"Reinforcement learning is learning what to do – how to map situations to actions – so as to maximize a numerical reward signal. The learner is not told which actions to take, as in most forms of machine learning, but instead must discover which actions yield the most reward by trying them."
– Sutton, Richard S. and Andrew G. Barto. Reinforcement Learning: An Introduction. (1.1). MIT Press, Cambridge, MA, 1998.
The eight technologies added to the Hype Cycle this year include 5G, Artificial General Intelligence, Deep Learning, Deep Reinforcement Learning, Digital Twin, Edge Computing, Serverless PaaS and Cognitive Computing. Ten technologies not included in the hype cycle for 2017 include 802.11ax, The three most dominant trends include Artifical Intelligence (AI) Everywhere, Transparently Immersive Experiences, and Digital Platforms. Gartner believes that key platform-enabling technologies are 5G, Digital Twin, Edge Computing, Blockchain, IoT Platforms, Neuromorphic Hardware, Quantum Computing, Serverless PaaS and Software-Defined Security. Key takeaways from this year's Hype Cycle include the following:
As you may have gathered, the families of two-class classification, multi-class classification, anomaly detection, and regression are all closely related. Entirely different sets of data science questions belong in the extended algorithm families of unsupervised and reinforcement learning. Another family of unsupervised learning algorithms are called dimensionality reduction techniques. These are called reinforcement learning (RL) algorithms.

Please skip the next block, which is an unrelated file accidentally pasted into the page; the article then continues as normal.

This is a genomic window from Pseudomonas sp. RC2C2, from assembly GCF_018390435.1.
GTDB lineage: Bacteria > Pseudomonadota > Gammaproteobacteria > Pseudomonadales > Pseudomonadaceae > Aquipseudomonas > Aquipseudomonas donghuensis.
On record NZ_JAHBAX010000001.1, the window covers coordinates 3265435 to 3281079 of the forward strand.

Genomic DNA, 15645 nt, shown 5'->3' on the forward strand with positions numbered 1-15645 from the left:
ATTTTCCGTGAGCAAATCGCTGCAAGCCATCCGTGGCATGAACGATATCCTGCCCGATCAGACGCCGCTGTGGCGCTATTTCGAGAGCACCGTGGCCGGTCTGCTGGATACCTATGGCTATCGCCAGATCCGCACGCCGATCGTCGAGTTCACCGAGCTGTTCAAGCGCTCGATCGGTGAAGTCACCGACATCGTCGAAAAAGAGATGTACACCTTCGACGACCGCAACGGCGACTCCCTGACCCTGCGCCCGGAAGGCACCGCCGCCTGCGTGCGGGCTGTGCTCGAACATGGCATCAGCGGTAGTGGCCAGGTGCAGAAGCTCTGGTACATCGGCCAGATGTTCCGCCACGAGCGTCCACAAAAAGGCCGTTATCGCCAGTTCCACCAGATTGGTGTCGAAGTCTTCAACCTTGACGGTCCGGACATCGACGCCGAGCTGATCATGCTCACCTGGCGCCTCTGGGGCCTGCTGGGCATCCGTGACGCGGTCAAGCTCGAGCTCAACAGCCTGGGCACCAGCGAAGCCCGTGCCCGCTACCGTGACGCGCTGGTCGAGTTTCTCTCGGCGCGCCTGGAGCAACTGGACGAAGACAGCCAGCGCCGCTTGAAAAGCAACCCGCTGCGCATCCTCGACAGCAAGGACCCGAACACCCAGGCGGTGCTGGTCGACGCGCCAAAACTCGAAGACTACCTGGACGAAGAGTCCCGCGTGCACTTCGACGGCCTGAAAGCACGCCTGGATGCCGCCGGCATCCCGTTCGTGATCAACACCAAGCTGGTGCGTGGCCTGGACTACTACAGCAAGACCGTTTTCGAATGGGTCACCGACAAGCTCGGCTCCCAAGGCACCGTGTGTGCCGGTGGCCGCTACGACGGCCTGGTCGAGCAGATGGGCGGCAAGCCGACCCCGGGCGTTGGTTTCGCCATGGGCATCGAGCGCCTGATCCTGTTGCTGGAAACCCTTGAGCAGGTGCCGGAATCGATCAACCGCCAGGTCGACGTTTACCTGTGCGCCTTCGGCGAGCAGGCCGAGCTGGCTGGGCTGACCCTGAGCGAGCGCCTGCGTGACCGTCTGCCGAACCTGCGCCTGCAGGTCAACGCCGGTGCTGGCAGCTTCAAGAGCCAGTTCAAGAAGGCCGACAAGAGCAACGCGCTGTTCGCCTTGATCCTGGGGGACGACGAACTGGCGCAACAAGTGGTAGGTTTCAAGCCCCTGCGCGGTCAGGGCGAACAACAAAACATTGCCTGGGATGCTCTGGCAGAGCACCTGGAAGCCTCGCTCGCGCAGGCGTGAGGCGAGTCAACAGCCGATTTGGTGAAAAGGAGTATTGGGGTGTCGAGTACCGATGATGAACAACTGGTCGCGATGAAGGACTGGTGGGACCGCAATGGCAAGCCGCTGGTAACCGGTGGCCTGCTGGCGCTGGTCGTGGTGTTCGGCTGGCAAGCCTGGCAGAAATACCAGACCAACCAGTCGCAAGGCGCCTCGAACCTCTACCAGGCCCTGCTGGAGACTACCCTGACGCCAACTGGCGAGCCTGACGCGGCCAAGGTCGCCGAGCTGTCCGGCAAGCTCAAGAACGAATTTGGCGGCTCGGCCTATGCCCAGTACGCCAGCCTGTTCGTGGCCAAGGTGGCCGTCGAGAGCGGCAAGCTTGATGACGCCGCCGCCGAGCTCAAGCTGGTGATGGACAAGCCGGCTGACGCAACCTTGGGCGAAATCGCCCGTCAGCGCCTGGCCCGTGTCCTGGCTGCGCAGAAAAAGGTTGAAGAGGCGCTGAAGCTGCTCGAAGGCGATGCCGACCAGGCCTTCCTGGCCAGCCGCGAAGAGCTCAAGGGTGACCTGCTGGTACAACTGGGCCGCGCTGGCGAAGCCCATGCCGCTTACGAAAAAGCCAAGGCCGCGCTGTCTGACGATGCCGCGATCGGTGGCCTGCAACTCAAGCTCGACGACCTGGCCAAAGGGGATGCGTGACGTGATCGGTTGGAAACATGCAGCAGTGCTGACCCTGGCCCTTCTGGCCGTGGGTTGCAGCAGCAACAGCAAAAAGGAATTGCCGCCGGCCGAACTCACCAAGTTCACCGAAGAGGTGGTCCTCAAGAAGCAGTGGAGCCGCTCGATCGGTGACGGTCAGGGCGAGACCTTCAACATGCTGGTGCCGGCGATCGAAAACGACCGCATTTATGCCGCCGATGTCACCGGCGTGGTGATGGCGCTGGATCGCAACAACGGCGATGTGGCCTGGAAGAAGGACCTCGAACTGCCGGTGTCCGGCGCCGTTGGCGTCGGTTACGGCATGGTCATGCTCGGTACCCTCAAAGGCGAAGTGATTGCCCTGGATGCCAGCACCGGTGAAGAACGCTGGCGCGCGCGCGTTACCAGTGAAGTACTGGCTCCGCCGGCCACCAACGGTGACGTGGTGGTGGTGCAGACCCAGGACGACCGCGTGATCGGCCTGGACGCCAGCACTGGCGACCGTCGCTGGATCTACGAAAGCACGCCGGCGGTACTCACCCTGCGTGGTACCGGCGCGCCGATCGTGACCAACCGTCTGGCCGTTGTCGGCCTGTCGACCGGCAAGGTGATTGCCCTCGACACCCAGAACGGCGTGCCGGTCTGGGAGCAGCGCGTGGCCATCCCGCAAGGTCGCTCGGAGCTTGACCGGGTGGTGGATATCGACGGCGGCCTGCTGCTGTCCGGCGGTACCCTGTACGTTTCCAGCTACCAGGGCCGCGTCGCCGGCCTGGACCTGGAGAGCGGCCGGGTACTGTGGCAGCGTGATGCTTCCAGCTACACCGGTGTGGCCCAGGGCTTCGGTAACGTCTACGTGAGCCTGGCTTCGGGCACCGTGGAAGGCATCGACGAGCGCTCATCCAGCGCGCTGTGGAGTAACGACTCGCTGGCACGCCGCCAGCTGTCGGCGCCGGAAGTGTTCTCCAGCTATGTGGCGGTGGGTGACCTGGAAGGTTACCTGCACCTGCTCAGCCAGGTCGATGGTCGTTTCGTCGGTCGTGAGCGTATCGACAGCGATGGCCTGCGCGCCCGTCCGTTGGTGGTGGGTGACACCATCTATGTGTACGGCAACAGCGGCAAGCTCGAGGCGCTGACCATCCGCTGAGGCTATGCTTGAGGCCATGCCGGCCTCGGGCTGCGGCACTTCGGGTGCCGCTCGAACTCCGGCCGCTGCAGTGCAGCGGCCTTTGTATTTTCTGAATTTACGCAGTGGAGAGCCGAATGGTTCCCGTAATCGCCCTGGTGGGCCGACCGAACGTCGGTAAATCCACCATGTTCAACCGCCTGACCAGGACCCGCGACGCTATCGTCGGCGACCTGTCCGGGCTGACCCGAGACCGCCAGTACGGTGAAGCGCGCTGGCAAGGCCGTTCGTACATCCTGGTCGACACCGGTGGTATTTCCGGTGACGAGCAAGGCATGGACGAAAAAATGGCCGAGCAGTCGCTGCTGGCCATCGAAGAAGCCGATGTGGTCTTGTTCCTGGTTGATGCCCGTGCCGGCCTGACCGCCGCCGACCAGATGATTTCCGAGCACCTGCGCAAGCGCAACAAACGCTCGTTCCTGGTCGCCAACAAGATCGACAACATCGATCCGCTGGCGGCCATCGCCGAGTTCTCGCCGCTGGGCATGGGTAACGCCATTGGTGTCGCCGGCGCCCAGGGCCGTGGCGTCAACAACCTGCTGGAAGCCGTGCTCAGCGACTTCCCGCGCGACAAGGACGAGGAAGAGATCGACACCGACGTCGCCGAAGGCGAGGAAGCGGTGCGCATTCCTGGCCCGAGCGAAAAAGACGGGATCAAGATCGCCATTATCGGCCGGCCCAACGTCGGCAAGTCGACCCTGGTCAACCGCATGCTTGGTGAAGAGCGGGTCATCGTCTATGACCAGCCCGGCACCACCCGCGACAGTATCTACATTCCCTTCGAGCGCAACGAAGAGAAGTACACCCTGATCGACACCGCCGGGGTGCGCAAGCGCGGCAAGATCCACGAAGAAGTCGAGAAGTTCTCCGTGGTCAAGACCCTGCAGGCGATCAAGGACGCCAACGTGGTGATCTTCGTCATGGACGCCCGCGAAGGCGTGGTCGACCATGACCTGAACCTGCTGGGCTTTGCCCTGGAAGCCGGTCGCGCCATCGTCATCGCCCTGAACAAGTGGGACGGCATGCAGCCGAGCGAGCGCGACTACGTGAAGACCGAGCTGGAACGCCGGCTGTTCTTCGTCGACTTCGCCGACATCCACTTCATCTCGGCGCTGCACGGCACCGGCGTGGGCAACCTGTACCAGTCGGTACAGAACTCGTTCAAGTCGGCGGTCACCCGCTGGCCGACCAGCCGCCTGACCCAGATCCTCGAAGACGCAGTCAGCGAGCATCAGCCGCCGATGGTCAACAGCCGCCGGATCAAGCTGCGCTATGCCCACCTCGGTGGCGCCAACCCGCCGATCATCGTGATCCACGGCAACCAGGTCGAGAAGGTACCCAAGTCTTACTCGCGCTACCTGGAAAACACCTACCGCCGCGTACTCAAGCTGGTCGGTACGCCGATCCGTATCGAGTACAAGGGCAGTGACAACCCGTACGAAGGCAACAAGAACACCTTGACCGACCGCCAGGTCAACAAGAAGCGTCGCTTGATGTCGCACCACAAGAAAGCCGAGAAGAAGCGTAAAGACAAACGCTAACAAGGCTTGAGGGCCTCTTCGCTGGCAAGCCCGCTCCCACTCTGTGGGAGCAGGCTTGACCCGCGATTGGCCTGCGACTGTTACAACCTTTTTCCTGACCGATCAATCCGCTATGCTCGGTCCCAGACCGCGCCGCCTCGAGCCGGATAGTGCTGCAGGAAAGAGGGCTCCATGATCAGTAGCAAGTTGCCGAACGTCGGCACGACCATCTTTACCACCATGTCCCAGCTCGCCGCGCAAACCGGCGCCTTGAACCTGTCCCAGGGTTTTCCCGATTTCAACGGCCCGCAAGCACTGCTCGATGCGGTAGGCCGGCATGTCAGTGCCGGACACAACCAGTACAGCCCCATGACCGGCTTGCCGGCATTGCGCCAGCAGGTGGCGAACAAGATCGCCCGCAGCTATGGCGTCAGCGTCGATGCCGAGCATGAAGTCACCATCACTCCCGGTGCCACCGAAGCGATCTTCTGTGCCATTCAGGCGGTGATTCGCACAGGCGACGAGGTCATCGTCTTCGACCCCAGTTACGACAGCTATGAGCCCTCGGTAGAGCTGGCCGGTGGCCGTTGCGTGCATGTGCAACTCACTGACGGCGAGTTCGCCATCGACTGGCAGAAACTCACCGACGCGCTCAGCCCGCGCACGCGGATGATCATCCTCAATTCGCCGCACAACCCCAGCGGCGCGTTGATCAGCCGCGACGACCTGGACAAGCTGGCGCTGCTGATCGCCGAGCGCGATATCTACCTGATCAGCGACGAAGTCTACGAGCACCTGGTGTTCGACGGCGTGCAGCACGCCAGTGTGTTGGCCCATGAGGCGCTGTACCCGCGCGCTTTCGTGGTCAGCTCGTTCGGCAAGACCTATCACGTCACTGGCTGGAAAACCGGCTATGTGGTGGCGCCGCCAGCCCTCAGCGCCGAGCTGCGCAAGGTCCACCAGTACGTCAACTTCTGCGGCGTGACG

According to Gartner's 2017 Hype Cycle for Emerging Technologies, augmented reality and virtual reality have begun to climb the'plateau of productivity' as they approach mainstream adoption. Technologies such as deep learning, autonomous learning and cognitive computing are just crossing the peak. Enterprises that are seeking leverage in this theme should consider the following technologies: deep learning, deep reinforcement learning, artificial general intelligence, autonomous vehicles, cognitive computing, commercial UAVs (drones), conversational user interfaces, enterprise taxonomy and ontology management, machine learning, smart dust, smart robots and smart workspace. "In addition to the potential impact on businesses, these trends provide a significant opportunity for enterprise architecture leaders to help senior business and IT leaders respond to the digital business opportunities and threats by creating signature-ready actionable and diagnostic deliverables that guide investment decisions."
Sitting inside OpenAI's San Francisco offices on a recent afternoon, the researcher Dario Amodei showed off an autonomous system that taught itself to play Coast Runners, an old boat-racing video game. Many specialists in the AI field believe a technique called reinforcement learning -- a way for machines to learn specific tasks through extreme trial and error -- could be a primary path to artificial intelligence. All this is why Amodei and Christiano are working to build reinforcement learning algorithms that accept human guidance along the way. Researchers like Google's Ian Goodfellow, for example, are exploring ways that hackers could fool AI systems into seeing things that aren't there.